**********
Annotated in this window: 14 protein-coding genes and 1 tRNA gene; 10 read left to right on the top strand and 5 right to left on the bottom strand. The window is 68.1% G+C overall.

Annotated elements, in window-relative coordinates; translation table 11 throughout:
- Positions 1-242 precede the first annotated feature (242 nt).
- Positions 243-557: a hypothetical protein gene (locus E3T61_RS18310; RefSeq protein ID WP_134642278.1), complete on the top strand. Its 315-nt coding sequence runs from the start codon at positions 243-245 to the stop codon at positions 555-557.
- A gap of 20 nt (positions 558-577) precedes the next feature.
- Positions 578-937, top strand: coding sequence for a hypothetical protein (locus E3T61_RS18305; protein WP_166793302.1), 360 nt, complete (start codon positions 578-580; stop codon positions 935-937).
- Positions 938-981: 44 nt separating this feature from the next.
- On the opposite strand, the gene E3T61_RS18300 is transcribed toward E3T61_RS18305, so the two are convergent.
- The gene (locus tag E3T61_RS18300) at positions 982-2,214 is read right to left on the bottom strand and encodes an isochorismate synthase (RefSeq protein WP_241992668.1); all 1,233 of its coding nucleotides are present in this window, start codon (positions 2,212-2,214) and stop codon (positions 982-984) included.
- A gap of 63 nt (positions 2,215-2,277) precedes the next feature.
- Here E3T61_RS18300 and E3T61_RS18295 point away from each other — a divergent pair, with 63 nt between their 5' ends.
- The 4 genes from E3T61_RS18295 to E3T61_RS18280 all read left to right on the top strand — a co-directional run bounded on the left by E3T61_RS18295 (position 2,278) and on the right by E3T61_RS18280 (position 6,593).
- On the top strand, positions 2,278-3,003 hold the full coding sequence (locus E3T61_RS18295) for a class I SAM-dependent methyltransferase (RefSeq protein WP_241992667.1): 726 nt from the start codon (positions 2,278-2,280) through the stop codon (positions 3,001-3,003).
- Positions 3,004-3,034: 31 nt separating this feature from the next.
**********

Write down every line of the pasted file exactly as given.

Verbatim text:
Annotated in this window: 14 protein-coding genes and 1 tRNA gene; 10 read left to right on the top strand and 5 right to left on the bottom strand. The window is 68.1% G+C overall.

Annotated elements, in window-relative coordinates; translation table 11 throughout:
- Positions 1-242 precede the first annotated feature (242 nt).
- Positions 243-557: a hypothetical protein gene (locus E3T61_RS18310; RefSeq protein ID WP_134642278.1), complete on the top strand. Its 315-nt coding sequence runs from the start codon at positions 243-245 to the stop codon at positions 555-557.
- A gap of 20 nt (positions 558-577) precedes the next feature.
- Positions 578-937, top strand: coding sequence for a hypothetical protein (locus E3T61_RS18305; protein WP_166793302.1), 360 nt, complete (start codon positions 578-580; stop codon positions 935-937).
- Positions 938-981: 44 nt separating this feature from the next.
- On the opposite strand, the gene E3T61_RS18300 is transcribed toward E3T61_RS18305, so the two are convergent.
- The gene (locus tag E3T61_RS18300) at positions 982-2,214 is read right to left on the bottom strand and encodes an isochorismate synthase (RefSeq protein WP_241992668.1); all 1,233 of its coding nucleotides are present in this window, start codon (positions 2,212-2,214) and stop codon (positions 982-984) included.
- A gap of 63 nt (positions 2,215-2,277) precedes the next feature.
- Here E3T61_RS18300 and E3T61_RS18295 point away from each other — a divergent pair, with 63 nt between their 5' ends.
- The 4 genes from E3T61_RS18295 to E3T61_RS18280 all read left to right on the top strand — a co-directional run bounded on the left by E3T61_RS18295 (position 2,278) and on the right by E3T61_RS18280 (position 6,593).
- On the top strand, positions 2,278-3,003 hold the full coding sequence (locus E3T61_RS18295) for a class I SAM-dependent methyltransferase (RefSeq protein WP_241992667.1): 726 nt from the start codon (positions 2,278-2,280) through the stop codon (positions 3,001-3,003).
- Positions 3,004-3,034: 31 nt separating this feature from the next.